Despite the fact that it’s been around – and generating headlines – for several years, “haunted house attraction” McKamey Manor is doing the rounds on social media again, raising the inevitable question: has there ever been a “winner”?

WARNING: Content of a disturbing nature ahead

One of the earliest newspaper articles on the “extreme haunted house” appeared in the Los Angeles Times in 2012. Brady MacDonald had “never experienced anything” like it. Another popped up the day before Halloween 2015, in The Guardian.

A few years later, Frankie Towery launched a petition on Change Org to encourage political representatives in Tennessee and Alabama to shut down the respective locations.

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Has there ever been a ‘winner’ of McKamey Manor?

If lasting to the end of the horror experience is what constitutes “winning” then no, there has never been a “winner” of McKamey Manor.

The house always wins.

Those who take part in the challenge sign a 23-page waiver. Contestants are requested to read and sign the waiver before agreeing to take part and giving their full consent. Other necessities reportedly include an application process, a doctor’s note for the experience and having medical insurance.

Participants have a safe word if they want to leave the experience, according to further reports.

Various reports claim participants are strapped into a straitjacket, blasted with cold water and “compelled to eat your own vomit”. The challenges typically last a few hours.

Again, people sign up to take part and a huge waiver. There are also several warnings on their website.

The entire duration of the session is anywhere between eight and 10 hours, depending on the “tour.” By contrast, the longest anyone has ever lasted is about six hours, according to a recent TikTok video. The longest a contestant lasted has not been officially confirmed by the McKamey Manor.

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What do critics make of it?

There is a petition on Change Org that aims to shut down McKamey Manor. It launched three years ago, and has picked up 181,000 or so signatures during that time.

The petition description claims that despite the way promotional materials describe it, the manor is “NOT a haunted house.”

Those who choose to endure it – or part of it – tend to agree. But that doesn’t stop people from going to the Manor, or indeed returning a second time.

However, there is apparently a waiting list with thousands of people willing to take part.

How long has McKamey Manor been running, and in how many locations?

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Amateur haunted house enthusiast Russ McKamey first started hosting “haunts” in his back yard in the late 1990s. That was when he lived in San Diego.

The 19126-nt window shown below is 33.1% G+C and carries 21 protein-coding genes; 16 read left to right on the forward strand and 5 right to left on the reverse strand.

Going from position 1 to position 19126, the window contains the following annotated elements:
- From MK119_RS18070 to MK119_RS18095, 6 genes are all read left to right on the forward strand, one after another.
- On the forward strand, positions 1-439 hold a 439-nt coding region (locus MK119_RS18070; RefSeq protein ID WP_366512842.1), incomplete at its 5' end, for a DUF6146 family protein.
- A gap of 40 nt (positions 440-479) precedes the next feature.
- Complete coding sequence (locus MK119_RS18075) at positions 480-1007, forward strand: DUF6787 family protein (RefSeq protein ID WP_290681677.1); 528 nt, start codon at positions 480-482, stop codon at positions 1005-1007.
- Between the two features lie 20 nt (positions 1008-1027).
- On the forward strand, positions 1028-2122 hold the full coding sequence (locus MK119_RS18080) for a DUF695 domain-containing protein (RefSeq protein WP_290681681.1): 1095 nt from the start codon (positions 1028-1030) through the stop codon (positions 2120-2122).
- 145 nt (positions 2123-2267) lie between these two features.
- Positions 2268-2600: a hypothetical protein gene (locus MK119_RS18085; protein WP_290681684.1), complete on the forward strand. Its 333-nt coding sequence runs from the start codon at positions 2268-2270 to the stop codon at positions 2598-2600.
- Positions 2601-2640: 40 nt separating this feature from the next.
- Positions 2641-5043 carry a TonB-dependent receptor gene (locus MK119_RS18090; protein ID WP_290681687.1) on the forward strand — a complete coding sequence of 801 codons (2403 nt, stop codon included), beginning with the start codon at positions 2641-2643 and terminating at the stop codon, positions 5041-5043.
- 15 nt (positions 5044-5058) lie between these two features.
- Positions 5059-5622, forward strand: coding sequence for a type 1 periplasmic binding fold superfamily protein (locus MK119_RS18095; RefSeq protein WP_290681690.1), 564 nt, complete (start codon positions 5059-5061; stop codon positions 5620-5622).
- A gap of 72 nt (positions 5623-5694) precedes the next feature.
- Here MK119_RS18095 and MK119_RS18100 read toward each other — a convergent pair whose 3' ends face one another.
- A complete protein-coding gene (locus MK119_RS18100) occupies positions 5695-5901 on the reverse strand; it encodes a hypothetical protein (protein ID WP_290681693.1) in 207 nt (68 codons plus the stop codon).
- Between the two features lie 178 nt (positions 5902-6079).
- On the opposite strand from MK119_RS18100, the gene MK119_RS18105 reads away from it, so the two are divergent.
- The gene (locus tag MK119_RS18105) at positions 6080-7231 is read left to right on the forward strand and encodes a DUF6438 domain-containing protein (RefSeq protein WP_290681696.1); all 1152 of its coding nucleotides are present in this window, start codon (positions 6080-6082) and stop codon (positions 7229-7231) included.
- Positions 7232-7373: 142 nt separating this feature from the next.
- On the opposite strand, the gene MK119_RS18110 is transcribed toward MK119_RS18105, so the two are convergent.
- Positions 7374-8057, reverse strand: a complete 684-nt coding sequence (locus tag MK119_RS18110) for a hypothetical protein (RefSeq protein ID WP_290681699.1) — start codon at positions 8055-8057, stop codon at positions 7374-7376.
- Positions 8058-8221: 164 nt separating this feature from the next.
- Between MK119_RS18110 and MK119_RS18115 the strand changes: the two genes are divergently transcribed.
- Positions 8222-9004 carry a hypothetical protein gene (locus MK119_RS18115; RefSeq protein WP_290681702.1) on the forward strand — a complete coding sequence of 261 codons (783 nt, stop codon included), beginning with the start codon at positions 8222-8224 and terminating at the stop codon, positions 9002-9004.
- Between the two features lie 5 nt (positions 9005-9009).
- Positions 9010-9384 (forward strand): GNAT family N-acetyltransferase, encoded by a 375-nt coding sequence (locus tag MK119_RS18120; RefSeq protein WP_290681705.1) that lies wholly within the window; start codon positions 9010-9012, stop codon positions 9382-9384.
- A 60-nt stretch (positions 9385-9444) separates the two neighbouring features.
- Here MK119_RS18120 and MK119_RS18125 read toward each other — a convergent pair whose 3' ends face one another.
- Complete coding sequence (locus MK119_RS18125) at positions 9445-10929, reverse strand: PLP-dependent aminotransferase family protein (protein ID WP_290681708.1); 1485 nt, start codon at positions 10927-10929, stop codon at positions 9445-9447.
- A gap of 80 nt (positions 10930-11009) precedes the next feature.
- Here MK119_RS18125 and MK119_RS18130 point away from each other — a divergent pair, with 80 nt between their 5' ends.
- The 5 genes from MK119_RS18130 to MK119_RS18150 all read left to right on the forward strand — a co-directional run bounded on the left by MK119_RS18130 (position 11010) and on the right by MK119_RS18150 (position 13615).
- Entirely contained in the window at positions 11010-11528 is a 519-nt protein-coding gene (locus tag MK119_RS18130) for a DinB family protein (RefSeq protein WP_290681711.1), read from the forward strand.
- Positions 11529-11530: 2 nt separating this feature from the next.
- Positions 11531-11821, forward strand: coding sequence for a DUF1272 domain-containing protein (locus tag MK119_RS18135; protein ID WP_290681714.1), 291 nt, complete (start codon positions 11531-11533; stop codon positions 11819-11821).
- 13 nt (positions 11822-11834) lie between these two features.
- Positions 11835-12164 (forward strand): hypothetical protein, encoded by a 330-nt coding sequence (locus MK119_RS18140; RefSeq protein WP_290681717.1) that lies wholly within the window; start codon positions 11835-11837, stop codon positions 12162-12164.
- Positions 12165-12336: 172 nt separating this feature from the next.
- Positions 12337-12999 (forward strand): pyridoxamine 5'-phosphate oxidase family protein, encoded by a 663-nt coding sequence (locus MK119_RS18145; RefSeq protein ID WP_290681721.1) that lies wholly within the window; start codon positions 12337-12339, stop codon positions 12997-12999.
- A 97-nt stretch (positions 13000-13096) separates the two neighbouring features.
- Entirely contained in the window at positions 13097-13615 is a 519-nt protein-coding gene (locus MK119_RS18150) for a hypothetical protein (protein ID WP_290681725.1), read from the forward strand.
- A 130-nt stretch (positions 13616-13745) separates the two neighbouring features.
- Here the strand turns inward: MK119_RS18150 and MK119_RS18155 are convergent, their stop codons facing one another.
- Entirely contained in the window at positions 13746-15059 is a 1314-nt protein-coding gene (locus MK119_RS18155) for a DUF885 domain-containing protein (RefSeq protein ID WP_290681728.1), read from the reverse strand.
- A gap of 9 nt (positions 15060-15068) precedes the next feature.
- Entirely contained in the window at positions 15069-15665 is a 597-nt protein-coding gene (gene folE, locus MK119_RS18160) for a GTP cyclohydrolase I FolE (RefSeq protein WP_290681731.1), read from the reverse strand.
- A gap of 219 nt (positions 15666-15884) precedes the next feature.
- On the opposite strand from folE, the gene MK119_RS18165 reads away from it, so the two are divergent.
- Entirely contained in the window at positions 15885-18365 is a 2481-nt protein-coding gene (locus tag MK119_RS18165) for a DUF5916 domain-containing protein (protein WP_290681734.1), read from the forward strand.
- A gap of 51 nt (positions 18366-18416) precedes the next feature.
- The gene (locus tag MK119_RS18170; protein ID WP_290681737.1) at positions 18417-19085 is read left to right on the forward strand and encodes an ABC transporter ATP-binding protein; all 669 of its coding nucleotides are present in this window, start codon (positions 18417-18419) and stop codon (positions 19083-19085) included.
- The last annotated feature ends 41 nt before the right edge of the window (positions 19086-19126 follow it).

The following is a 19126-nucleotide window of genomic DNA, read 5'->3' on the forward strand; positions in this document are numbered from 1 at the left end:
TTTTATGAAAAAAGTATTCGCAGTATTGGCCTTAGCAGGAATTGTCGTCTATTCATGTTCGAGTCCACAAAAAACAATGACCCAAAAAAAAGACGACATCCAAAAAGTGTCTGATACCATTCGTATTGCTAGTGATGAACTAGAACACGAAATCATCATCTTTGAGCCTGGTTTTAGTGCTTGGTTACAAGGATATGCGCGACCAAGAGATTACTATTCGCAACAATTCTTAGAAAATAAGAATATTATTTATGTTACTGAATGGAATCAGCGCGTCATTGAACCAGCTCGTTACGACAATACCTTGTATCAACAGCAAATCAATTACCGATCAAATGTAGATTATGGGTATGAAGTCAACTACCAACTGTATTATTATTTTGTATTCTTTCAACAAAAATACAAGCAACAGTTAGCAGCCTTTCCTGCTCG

As his horror experiences grew, and he started to make a name for himself in the field, people began to apply to take part in them.

There are now locations in Tennessee and Alabama. You have to be 21 or over to undertake the extreme challenge independently. There is reportedly no conventional entrance fee – but this hasn’t been officially confirmed either. It does indeed operate as a nonprofit, according to The Guardian.

Participants do, however, have to sign a 23-page waiver that contains the following paragraph: “Participant was warned numerous times about the intensity of MM by the Owners and other members of the crew and that YOU REALLY DON’T WANT TO DO THIS.”

In 2019, Russ launched Desolation, a new McKamey Manor experience. Would-be participants must watch a nearly two-hour video showcasing every contestant who has ever attempted McKamey’s Tennessee tours before they can get a place on it.

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What do you get if you ‘win’ a McKamey Manor tour?

In a video on the official YouTube channel, Russ says there is a $20,000 prize for anyone who suffers through the entire experience.

“If you insist on playing for money then I will start you off with $20,000,” he says. “Then every time you fail, you’ll lose a card, then you’ll lose $500, etcetera. But trust me, you are not going to last ten hours once the clock starts.

“You have no idea of the kind of crazy, epic stunts within a horror survival world that you’re going to be doing. It’s going to knock your socks off. … It’s not possible.

“I’m telling you right now,” he says, “on paper, you are not going to win any money.”

The Focus approached McKamey Manor for comment on the petition and negative press against the experience.

Owner Russ said: “McKamey Manor is pure torture, with a possibility of death for those who partake. Remember, you really don’t want to do this!”

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